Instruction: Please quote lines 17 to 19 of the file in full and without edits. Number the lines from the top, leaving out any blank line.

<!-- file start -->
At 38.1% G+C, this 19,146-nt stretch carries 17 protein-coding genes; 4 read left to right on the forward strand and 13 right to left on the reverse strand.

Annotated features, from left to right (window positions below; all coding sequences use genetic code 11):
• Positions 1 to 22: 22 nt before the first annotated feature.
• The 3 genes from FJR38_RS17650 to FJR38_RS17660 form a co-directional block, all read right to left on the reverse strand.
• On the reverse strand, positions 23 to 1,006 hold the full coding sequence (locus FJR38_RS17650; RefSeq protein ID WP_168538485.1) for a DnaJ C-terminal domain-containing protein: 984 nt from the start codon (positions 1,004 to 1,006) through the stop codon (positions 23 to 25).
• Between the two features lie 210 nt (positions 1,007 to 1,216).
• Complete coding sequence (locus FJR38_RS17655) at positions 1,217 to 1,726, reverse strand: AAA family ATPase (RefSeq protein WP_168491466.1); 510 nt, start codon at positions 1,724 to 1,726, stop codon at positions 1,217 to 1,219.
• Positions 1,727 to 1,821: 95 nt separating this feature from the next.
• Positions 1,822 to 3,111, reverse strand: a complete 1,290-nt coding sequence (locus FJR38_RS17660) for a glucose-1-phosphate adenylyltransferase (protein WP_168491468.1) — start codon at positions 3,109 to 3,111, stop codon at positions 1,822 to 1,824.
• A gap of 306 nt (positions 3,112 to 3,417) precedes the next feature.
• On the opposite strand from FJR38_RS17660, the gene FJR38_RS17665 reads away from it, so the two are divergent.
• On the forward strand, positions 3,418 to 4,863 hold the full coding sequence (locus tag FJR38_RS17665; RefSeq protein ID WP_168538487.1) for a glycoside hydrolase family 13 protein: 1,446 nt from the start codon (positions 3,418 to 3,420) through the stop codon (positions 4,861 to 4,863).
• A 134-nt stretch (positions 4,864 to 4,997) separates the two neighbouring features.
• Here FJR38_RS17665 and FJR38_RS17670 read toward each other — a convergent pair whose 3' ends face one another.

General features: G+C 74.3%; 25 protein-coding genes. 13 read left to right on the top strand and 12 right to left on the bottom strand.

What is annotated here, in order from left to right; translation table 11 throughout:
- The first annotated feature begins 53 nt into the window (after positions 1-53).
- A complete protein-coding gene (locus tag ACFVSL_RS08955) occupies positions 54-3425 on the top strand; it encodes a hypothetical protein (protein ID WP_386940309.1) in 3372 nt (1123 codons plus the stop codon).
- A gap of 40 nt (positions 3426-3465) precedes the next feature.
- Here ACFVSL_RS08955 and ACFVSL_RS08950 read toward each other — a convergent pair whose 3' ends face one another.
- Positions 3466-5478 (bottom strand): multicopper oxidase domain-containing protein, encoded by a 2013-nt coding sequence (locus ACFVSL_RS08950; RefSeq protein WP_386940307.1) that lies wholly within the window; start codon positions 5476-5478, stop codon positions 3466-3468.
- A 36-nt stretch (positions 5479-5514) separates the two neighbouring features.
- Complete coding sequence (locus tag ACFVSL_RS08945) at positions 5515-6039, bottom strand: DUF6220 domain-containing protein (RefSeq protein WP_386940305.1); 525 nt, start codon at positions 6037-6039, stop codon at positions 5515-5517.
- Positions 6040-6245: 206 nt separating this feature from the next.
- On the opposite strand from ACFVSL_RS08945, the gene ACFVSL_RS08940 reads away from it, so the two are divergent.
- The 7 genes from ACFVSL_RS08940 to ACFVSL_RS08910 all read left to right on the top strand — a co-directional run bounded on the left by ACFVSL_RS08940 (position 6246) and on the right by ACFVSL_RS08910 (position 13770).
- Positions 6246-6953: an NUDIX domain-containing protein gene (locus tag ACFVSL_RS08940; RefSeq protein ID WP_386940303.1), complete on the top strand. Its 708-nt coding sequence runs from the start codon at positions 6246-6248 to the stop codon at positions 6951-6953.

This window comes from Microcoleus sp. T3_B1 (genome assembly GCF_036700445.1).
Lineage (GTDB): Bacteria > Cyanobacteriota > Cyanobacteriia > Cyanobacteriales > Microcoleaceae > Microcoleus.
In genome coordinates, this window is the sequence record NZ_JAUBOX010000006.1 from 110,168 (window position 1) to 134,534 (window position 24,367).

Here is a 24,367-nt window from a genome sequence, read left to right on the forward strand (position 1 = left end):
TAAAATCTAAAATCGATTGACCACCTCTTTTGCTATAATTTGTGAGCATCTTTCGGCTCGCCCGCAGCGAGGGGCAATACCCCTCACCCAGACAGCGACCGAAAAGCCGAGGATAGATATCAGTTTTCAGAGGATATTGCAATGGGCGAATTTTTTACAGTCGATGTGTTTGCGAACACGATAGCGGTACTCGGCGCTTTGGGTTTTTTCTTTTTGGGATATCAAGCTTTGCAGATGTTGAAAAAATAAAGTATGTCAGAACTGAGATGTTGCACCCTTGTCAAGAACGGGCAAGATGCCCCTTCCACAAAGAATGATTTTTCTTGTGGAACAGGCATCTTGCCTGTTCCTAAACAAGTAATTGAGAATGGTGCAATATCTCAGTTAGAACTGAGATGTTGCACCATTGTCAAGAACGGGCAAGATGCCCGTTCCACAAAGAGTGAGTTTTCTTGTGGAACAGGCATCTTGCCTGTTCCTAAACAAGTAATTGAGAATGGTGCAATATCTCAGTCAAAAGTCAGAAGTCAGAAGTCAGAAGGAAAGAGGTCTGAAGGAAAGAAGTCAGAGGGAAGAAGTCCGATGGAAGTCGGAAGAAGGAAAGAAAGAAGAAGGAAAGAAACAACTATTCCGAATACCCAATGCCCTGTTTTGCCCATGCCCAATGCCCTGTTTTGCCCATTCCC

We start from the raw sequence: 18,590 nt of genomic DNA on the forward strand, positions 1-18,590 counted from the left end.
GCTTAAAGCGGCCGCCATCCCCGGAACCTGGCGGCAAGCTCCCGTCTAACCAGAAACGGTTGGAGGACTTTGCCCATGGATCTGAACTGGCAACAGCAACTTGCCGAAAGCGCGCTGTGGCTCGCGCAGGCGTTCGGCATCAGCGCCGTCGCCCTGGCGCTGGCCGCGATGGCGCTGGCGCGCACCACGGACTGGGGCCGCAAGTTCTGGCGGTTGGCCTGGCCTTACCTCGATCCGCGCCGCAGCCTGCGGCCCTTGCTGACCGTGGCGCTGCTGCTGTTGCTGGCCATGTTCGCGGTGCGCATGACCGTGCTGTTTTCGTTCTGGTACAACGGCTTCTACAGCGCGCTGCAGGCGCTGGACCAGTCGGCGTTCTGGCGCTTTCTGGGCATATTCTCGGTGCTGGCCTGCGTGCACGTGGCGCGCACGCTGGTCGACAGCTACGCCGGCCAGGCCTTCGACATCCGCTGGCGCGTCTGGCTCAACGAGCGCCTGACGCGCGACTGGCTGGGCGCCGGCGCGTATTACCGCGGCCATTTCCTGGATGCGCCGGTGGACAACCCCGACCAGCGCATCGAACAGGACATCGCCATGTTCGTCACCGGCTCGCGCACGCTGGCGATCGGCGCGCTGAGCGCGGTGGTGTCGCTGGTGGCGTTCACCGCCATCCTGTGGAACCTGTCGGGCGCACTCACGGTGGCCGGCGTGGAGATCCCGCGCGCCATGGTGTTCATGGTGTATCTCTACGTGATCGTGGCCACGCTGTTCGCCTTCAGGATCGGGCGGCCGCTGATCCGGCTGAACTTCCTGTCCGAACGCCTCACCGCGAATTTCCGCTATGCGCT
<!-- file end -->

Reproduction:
- The first annotated feature begins 53 nt into the window (after positions 1-53).
- A complete protein-coding gene (locus tag ACFVSL_RS08955) occupies positions 54-3425 on the top strand; it encodes a hypothetical protein (protein ID WP_386940309.1) in 3372 nt (1123 codons plus the stop codon).
- A gap of 40 nt (positions 3426-3465) precedes the next feature.